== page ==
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Chapter 30. Professional Boundaries in Psychotherapy

Glen O. Gabbard, M.D.
DOI: 10.1176/appi.books.9781585623648.376535

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Psychotherapy, regardless of orientation, must take place in a context that is safe and conducive to therapeutic possibilities. Psychotherapy is a professional relationship that, above all, is focused on helping patients with problems that they identify. Psychotherapeutic treatments occur within an envelope that is often referred to as the therapeutic frame. However, the metaphor of a frame implies a rigidity that may not be in the best interest of the process. The concept of professional boundaries, with some degree of inherent flexibility, may be more suited to most discussions of sound psychotherapeutic practice than the concept of therapeutic frame. A simple definition of professional boundaries is that they are the parameters defining the limits of a fiduciary relationship in which one person (a patient) entrusts his or her welfare to another (a psychotherapist), who is paid for the provision of a service (Gabbard and Nadelson 1995). Boundaries suggest a professional distance and respect that is characteristic of ethical professional behavior, but they also allow for some degree of bending in the service of individualizing treatment.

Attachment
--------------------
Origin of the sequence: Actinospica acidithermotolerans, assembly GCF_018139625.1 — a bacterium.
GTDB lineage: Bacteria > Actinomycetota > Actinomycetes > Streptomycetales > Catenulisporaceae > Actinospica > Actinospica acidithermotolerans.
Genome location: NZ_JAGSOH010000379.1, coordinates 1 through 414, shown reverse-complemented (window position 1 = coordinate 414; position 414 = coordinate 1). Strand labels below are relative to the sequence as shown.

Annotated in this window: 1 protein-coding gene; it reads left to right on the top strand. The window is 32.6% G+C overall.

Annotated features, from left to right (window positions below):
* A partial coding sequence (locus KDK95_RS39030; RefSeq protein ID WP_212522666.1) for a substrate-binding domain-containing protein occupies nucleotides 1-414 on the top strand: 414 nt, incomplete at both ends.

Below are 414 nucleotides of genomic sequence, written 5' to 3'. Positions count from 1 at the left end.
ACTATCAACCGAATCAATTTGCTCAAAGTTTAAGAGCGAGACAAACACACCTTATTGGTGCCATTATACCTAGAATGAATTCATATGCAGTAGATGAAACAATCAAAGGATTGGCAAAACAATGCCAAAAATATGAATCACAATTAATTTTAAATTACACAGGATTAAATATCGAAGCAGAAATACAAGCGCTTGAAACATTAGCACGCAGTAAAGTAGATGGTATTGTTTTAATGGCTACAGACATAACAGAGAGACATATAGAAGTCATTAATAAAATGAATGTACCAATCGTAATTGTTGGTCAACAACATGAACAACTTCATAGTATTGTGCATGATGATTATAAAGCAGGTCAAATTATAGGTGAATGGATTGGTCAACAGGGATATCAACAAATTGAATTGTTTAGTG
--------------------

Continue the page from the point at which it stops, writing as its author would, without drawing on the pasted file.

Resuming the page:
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Table Reference Number
Table 30–1. Dimensions of professional boundaries

References

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